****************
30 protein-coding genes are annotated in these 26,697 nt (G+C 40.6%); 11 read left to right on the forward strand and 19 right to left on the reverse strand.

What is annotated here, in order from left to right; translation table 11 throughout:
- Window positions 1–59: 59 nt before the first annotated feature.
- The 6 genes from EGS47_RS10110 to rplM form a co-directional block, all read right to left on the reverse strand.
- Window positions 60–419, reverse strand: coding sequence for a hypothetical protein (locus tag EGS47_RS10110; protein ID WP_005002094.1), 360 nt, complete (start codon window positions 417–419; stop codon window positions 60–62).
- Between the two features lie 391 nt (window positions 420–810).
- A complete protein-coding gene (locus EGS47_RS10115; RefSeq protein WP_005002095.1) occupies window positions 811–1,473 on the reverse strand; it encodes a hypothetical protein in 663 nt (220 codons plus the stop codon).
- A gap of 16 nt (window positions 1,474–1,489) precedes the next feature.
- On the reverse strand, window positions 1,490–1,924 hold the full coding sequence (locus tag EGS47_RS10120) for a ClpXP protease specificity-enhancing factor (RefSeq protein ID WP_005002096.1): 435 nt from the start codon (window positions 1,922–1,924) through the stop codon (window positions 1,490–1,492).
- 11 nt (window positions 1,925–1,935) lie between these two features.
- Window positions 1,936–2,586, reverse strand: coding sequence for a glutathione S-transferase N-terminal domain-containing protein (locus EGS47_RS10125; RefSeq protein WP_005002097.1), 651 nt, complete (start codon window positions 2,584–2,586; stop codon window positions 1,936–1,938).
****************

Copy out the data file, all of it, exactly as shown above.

30 protein-coding genes are annotated in these 26,697 nt (G+C 40.6%); 11 read left to right on the forward strand and 19 right to left on the reverse strand.

What is annotated here, in order from left to right; translation table 11 throughout:
- Window positions 1–59: 59 nt before the first annotated feature.
- The 6 genes from EGS47_RS10110 to rplM form a co-directional block, all read right to left on the reverse strand.
- Window positions 60–419, reverse strand: coding sequence for a hypothetical protein (locus tag EGS47_RS10110; protein ID WP_005002094.1), 360 nt, complete (start codon window positions 417–419; stop codon window positions 60–62).
- Between the two features lie 391 nt (window positions 420–810).
- A complete protein-coding gene (locus EGS47_RS10115; RefSeq protein WP_005002095.1) occupies window positions 811–1,473 on the reverse strand; it encodes a hypothetical protein in 663 nt (220 codons plus the stop codon).
- A gap of 16 nt (window positions 1,474–1,489) precedes the next feature.
- On the reverse strand, window positions 1,490–1,924 hold the full coding sequence (locus tag EGS47_RS10120) for a ClpXP protease specificity-enhancing factor (RefSeq protein ID WP_005002096.1): 435 nt from the start codon (window positions 1,922–1,924) through the stop codon (window positions 1,490–1,492).
- 11 nt (window positions 1,925–1,935) lie between these two features.
- Window positions 1,936–2,586, reverse strand: coding sequence for a glutathione S-transferase N-terminal domain-containing protein (locus EGS47_RS10125; RefSeq protein WP_005002097.1), 651 nt, complete (start codon window positions 2,584–2,586; stop codon window positions 1,936–1,938).